Beau Willimon seems to be atoning for “House of Cards” with his new Hulu series “The First.” Whereas Netflix’s first big hit, about to enter its final season, often focused on the worst about humanity — not just evil but ambition, greed and weakness — his new show “The First” reminds us of the best about us.
The series, which premieres Friday on Hulu, is a drama centered on the first manned mission to Mars. Set some 15 years in a very dire future, “The First” makes the case that despite our current political and environmental crises, all is not lost, and people can come together for a higher, nobler purpose.
People may be at their best when they bounce back from adversity, and “The First” starts from a low point, as the first attempt at sending astronauts to Mars goes tragically wrong. Anyone who was watching television in 1986 will feel queasy echoes of the Challenger mission in these scenes.
After the tragedy, the government threatens to cut all funding to Vista, the private corporation (similar to Elon Musk’s SpaceX) behind the Mars mission. Vista’s CEO Laz Ingram (Natascha McElhone) is desperate to salvage the mission, thinking that colonization of Mars may be humankind’s last hope. She enlists Tom Hagerty (Sean Penn), the astronaut who had been scheduled to lead the failed mission until he was replaced.
Penn’s casting is the big draw here, and the Oscar-winning actor is an unlikely but potent choice to play an aging American hero, a no-nonsense guy who serves as a father figure to his crew. But his best scenes come with Hagerty’s teenage daughter (Anna Jacoby-Heron), an addict who has come home to repair their relationship. That Hagerty has to decide whether to leave her to go into space is as gripping a storyline as whether the mission will succeed.
Despite the presence of self-driving cars and “smart” homes, “The First” is too earthbound to feel like science fiction. Instead, at least in this first season, it focuses on the personalities and real-world politics the characters have to navigate in order to do great things. When so many streaming shows (especially Hulu’s own “Handmaid’s Tale”) focus on the darkness, “The First” offers a substance that seems in short supply these days — optimism.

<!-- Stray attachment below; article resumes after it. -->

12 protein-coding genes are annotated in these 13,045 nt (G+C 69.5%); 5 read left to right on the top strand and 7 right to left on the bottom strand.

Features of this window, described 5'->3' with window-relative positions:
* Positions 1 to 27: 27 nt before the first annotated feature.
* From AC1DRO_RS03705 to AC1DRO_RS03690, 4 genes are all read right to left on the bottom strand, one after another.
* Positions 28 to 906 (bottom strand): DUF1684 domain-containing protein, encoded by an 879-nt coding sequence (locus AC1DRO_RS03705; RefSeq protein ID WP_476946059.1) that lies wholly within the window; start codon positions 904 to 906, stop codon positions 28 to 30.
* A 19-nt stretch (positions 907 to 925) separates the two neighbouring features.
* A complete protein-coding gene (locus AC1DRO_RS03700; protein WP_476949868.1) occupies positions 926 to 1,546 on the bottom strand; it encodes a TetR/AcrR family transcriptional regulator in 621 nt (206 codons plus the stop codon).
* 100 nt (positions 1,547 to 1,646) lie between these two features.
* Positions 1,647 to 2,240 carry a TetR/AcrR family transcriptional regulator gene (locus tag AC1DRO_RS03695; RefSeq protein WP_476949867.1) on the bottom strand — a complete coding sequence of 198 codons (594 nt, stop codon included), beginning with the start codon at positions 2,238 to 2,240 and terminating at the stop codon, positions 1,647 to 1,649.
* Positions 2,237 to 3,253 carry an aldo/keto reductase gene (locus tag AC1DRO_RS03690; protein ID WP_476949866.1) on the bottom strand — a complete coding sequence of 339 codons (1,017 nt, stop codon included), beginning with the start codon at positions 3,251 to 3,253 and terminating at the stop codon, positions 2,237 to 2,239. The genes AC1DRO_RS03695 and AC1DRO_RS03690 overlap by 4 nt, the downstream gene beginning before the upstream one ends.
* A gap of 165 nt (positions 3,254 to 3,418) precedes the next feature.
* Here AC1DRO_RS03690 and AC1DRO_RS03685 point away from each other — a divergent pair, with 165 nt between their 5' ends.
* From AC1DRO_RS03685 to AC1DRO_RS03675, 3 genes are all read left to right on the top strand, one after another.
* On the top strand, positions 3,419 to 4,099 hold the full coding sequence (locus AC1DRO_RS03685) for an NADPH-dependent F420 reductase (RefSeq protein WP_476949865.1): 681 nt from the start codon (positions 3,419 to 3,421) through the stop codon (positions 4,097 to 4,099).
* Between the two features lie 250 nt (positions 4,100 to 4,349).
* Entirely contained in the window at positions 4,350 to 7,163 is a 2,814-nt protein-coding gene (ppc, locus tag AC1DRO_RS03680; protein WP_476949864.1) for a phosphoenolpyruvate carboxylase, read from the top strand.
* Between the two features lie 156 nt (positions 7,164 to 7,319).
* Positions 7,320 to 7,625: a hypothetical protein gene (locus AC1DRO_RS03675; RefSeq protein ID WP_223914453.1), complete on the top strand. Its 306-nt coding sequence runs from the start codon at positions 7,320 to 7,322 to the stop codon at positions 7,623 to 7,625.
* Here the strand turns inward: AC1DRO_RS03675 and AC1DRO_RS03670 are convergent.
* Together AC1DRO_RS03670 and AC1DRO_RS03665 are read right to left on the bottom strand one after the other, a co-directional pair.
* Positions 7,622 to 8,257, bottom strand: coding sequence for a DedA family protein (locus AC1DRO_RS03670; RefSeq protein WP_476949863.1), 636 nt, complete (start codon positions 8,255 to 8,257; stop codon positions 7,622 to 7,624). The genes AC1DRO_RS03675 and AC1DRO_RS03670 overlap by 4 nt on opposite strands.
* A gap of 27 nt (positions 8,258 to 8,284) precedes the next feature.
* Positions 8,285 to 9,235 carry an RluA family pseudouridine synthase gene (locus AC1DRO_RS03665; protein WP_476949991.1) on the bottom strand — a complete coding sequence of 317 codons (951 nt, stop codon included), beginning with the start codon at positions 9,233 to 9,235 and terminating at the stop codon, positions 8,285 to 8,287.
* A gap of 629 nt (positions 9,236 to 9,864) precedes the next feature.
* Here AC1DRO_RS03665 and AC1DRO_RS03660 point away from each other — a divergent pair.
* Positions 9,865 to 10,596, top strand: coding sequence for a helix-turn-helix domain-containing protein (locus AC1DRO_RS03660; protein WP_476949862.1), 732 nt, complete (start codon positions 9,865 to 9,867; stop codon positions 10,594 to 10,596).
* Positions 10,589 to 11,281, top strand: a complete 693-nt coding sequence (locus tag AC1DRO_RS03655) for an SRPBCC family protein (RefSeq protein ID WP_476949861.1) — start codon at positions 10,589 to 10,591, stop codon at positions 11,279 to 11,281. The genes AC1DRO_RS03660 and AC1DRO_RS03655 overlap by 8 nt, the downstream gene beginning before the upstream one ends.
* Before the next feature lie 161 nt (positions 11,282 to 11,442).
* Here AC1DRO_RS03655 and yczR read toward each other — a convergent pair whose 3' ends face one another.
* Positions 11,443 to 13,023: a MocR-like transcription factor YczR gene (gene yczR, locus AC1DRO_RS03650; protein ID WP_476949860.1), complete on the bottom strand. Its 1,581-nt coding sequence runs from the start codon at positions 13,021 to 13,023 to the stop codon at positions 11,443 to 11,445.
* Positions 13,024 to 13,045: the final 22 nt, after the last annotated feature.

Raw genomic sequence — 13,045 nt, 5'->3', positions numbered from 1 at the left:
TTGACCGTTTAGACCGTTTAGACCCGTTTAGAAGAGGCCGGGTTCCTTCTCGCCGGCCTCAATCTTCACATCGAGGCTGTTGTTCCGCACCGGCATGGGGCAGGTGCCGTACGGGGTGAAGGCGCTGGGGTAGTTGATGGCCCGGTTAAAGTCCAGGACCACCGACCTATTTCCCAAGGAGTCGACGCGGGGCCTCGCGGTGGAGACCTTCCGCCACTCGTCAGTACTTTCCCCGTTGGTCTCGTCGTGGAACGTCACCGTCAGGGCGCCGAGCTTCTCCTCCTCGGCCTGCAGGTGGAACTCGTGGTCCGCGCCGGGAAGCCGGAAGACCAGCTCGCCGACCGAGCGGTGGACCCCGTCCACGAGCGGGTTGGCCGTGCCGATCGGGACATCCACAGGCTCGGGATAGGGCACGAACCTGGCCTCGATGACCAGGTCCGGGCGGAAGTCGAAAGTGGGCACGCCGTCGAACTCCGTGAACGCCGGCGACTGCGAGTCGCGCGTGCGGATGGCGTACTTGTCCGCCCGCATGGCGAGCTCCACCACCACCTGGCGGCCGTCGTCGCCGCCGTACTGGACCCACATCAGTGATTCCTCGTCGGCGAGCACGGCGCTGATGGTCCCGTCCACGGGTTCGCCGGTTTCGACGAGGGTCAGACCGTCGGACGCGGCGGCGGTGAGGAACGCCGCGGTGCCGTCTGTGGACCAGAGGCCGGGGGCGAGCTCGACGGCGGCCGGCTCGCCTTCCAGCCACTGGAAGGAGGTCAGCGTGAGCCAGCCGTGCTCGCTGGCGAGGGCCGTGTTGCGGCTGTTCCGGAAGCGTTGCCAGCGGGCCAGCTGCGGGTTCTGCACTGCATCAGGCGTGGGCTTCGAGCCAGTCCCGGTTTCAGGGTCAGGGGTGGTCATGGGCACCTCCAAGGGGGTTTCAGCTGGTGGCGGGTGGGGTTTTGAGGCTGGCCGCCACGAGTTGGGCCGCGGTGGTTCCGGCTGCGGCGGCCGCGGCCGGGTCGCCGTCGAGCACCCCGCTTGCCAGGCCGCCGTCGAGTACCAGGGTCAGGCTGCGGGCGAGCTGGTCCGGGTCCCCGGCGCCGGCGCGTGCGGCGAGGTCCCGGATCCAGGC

Also on streaming: In the turbulence of Middle Eastern politics, only one man has been declared a national hero by both Egypt and Israel. Ashraf Marwan was a top Egyptian official in the early 1970s, when war was brewing between Egypt and Israel. Desperate for peace, Marwan became an informant for Israeli intelligence, trying to manipulate both governments behind the scenes into negotiating with each other.
The new Netflix movie “The Angel,” which premieres Friday, looks at the high-stakes game he played, with Marwan Kenzari very effective as the driven Marwan. Director Ariel Vromen (“The Iceman”) deftly maps out the geopolitical stage Marwan was working on, and the danger he faced from both sides. But the film is less successful at the human level. Supporting characters, such as Marwan’s Israeli contact (Toby Kebbell) seem hastily drawn, and the dialogue often feels stilted.
Fans of “Fawlty Towers” will rejoice that, over 40 years later, John Cleese is making a return to series television. In “Hold the Sunset,” Cleese and Alison Steadman play an elderly couple whose retirement plans are disrupted when one of their adult children moves back in with them. The series premieres Wednesday on Britbox.